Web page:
Consider it all joy, my brethren, when you encounter various trials,knowing that the testing of your faith produces endurance.And let endurance have its perfect result, so that you may be perfect and complete, lacking in nothing.
James 1:2-4 NASB
Sigh. Sometimes it’s hard to find and feel the joy.
Consider it all joy?
All of it? Really? Joy in all the trials – seen and unseen? Consider joy? Those trials in your head – the ones that wake you at 2 AM, and the trials which seem insurmountable, even if you’re the one that created them? Consider joy?
What if you woke tomorrow with only those things for which you are thankful today?
33 years to be thankful for…
We’re thankful for 33 years of marriage – today. May 27th.
Even though we’re thankful, finding and feeling that joy isn’t always easy. Marriage and life haven’t always been easy. Boy-oh-boy, have there been some trials. And thirty-three years together as husband and wife doesn’t give us a “pass” to get out of the current or future trials, either.
However, we have a promise. Those trials testing our faith produce endurance. Endurance is a gift for which to be thankful… and if we practice that endurance, we will be complete. We will lack nothing. There are gifts along the way. We’ve seen them already and we have faith there will be more, according to God’s will.
In this “not easy” season we’re holding onto that promise of lacking nothing – with both hands, all four hands. We’re trusting. We’re exercising our faith.
Gifts in this “not easy” season…
What are some gifts in this season of marriage that’s been less than easy?
Our adult children are gifts.
Consider the joy of children. At first, becoming parents on our 1st wedding anniversary was a trial. Oh, yes. That wasn’t easy. But joy has come from being parents to those children. Adult children are the best gift! They are our sparks of joy and watching them serve the Lord is a truly joyful gift.
Our grandboy is a gift.
Consider joy. Everyone predicted grandparenting would be a joy. (Frankly, I was skeptical. It was just a crying, poopy baby, after all…) Today, a year and a half later, we are unable to truly define where this overwhelming joy in the grandboy comes from… it must come from God. It must! Rob has been saying that “If God loves us the way we love our grandchild, then we’re golden!” Yes. That’s a gift. A gift filled with joy.
Friends are a gift.
In the midst of our trials, friends have reached out. A kind word. Prayers. (Oh, you have no idea what a gift it is to know that friends are praying for you and with you!) Encouragement despite ongoing circumstances is a gift of joy. We’ve received gifts – both monetary and physical. Every. Single. Friend. Is. A. Gift.
Consider joy – yes. There is joy in knowing you’re surrounded by the Godly love of friends who are also ministers. There’s joy from family, of congregational members… and friends who unknowingly provide gifts. In this time that’s not been easy, we’ve been surrounded with those who give without measure and without any hope or expectation of repayment.
We’ve been learning the art (and gift) of humbleness. It’s not always an easy gift – but it’s priceless. And there’s joy in it.
The gift of Endurance
We are learning endurance – and it’s having its result. I hope. Our faith is increasing. We have no other choice but to have faith. And we’re already feeling that promise that we lack nothing.
Because when you really think about it, all our hope lies in Jesus. In Jesus’ sacrifice. And the future His sacrifice and God’s grace will provide… is already providing. That’s ALL joy.
Consider it all joy – friends – when we all encounter various trials. That testing of our faith does produce endurance. And if we let it, endurance can have its perfect result. We will find ourselves perfect through God’s grace. And we will find ourselves complete, lacking absolutely nothing…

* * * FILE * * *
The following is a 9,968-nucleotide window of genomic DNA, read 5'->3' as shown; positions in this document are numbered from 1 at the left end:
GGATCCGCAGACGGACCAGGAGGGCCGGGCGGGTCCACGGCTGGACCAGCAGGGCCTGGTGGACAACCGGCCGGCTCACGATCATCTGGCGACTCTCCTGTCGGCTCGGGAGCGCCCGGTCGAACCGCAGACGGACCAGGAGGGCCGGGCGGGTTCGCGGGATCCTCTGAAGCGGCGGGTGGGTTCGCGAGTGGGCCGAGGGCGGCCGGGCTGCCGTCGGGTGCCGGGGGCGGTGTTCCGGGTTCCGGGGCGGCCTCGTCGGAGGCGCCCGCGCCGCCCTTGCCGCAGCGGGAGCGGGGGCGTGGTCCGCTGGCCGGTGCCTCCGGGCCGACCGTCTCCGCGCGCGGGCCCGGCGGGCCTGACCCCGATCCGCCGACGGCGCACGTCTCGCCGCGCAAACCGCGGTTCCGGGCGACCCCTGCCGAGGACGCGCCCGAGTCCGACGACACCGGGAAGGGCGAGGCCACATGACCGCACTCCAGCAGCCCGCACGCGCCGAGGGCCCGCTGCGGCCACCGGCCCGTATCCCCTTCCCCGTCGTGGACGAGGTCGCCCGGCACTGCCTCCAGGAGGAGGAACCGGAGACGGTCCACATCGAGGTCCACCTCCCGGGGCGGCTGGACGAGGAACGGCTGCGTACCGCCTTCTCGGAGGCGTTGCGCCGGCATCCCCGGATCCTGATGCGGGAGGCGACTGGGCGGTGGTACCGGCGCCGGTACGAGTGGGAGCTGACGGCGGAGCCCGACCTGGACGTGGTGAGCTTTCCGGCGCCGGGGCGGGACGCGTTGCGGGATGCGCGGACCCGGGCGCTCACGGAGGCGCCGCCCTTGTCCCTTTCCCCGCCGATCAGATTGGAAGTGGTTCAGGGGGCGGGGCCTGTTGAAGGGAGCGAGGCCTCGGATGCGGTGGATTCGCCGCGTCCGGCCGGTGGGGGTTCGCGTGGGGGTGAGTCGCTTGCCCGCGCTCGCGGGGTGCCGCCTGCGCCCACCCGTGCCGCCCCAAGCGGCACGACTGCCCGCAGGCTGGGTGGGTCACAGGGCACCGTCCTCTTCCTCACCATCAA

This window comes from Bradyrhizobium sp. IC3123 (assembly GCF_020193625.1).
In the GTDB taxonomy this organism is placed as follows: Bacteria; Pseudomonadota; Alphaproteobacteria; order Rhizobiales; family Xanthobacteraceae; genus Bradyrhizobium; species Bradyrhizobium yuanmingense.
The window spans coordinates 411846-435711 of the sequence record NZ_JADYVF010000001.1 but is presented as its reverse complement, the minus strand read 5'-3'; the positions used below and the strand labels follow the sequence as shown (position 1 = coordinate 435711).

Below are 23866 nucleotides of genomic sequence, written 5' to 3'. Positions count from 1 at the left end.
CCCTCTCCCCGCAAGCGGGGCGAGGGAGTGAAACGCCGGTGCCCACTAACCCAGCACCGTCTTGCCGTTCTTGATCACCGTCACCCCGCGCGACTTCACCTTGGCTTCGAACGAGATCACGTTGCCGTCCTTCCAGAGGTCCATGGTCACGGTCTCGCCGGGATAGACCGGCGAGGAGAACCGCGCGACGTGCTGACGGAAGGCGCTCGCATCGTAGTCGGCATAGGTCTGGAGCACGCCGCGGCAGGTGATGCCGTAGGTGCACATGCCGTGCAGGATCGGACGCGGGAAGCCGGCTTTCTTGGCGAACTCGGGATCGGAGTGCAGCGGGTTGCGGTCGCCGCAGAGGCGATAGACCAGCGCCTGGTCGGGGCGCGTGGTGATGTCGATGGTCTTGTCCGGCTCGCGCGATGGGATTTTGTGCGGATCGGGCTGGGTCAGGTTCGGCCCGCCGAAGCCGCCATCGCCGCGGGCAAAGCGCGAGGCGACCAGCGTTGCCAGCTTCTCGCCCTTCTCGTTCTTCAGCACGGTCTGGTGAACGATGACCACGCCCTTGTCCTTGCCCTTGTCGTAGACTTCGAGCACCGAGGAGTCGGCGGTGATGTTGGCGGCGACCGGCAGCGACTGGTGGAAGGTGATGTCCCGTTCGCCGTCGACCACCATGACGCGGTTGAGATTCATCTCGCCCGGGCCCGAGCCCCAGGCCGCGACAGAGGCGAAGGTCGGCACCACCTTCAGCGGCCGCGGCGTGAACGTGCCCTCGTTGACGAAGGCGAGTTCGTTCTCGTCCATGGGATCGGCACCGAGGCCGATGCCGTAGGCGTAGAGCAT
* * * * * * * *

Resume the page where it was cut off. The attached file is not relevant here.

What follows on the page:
Are you going through a time that’s not easy?
We can relate. (As you might guess by this post.) Not all years in marriage are easy. It’s hard to encourage each other when it’s been a while since you’ve felt some joy. (Rob says that encouraging an “encourager” is really hard.)
So – as a gift for you… and us too…
As an anniversarygift, one we can all enjoy – and spark some JOY – we’ve created something.
93 simple, quick and mostly free activities for you and your spouse – for all of us – to spark some JOY! (Why 93? That’s part of a longer story you can read when you click HERE.)
We will be right beside you! We are doing this too!
Those who sign up will receive one email a day with one simple and quick action to take together. Each action is easy – and where it might feel like a stretch, we’ve given you some help. And if you really hate the idea, or physically can’t do it, then there’s the option to pull a different idea from the JOY JAR…
This is our gift to you – a gift to spark some JOY!
be united in making each other smile! Yes, making your spouse smile will unite the two of you! HERE are 51 ways…
Being united strengthens your family.
This world we live in isn’t an easy place to be. It’s filled with so many pitfalls. Too many couples succumb to one hazard or another, and their division causes pain. The pain isn’t just felt for the two of them, it’s also felt like a ripple effect. Children are hurt when couples are no longer united. Parents of the couple suffer when two people choose to no longer be united. Even friends can feel great pain when their couple friends are no longer united.
Having a united response as a husband and wife impacts more than only the two of you – it also strengthens your family. Your children, your parents, your siblings and all of your friends can have a sense of security when they trust that the two of you – husband and wife – are united.
Please – give some thought to the areas in which you are not united with your spouse.
And address those areas.
That is why a man leaves his father and mother and is united to his wife, and they become one flesh.
Genesis 2:24 NIV
…on being united in finances…
When both spouses are not on the same page, success becomes very difficult. It’s like having a business partner who is not working on the business. Both spouses must pull the same cart together. When one spouse is not on the same page, the cart will eventually become too hard to pull on your own.
Thomas C. Corley researches and writes about the habits of those who are rich. This post was spot-on for Robert and me. He talks about loyalty ( that’s one of our Values) and being supportive and optimistic…
Little ideas to build unity… and JOY!
Have you seen our video about #93toJOY? We had so much fun recording it… It’s about doing 93 days of little activities together that don’t take much time or money. #93toJOY is about addressing those days, months and years that aren’t easy… Learn more HERE
Touching makes a difference in marriage – Get back in touch with your spouse!
We can get out of the habit of touching. Maybe you have small children who fill your arms all day (and night)? Don’t forget your spouse! Your husband or wife still needs your loving touch no matter how long you’ve been married.